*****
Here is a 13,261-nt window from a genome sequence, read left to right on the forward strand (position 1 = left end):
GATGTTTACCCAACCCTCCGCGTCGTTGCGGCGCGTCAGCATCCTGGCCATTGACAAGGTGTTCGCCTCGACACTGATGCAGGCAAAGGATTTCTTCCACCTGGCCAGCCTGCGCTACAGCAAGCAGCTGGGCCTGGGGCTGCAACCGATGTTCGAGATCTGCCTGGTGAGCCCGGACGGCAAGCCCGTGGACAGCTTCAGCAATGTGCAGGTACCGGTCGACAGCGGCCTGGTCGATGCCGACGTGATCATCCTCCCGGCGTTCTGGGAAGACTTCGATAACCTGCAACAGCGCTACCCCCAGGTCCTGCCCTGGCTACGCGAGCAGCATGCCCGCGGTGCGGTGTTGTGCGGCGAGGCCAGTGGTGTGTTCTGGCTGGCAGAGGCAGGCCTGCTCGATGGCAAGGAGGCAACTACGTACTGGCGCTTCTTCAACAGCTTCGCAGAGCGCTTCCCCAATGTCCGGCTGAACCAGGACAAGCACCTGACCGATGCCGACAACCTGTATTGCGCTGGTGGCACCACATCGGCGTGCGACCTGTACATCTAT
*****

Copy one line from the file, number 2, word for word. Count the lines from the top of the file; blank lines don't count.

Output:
GATGTTTACCCAACCCTCCGCGTCGTTGCGGCGCGTCAGCATCCTGGCCATTGACAAGGTGTTCGCCTCGACACTGATGCAGGCAAAGGATTTCTTCCACCTGGCCAGCCTGCGCTACAGCAAGCAGCTGGGCCTGGGGCTGCAACCGATGTTCGAGATCTGCCTGGTGAGCCCGGACGGCAAGCCCGTGGACAGCTTCAGCAATGTGCAGGTACCGGTCGACAGCGGCCTGGTCGATGCCGACGTGATCATCCTCCCGGCGTTCTGGGAAGACTTCGATAACCTGCAACAGCGCTACCCCCAGGTCCTGCCCTGGCTACGCGAGCAGCATGCCCGCGGTGCGGTGTTGTGCGGCGAGGCCAGTGGTGTGTTCTGGCTGGCAGAGGCAGGCCTGCTCGATGGCAAGGAGGCAACTACGTACTGGCGCTTCTTCAACAGCTTCGCAGAGCGCTTCCCCAATGTCCGGCTGAACCAGGACAAGCACCTGACCGATGCCGACAACCTGTATTGCGCTGGTGGCACCACATCGGCGTGCGACCTGTACATCTAT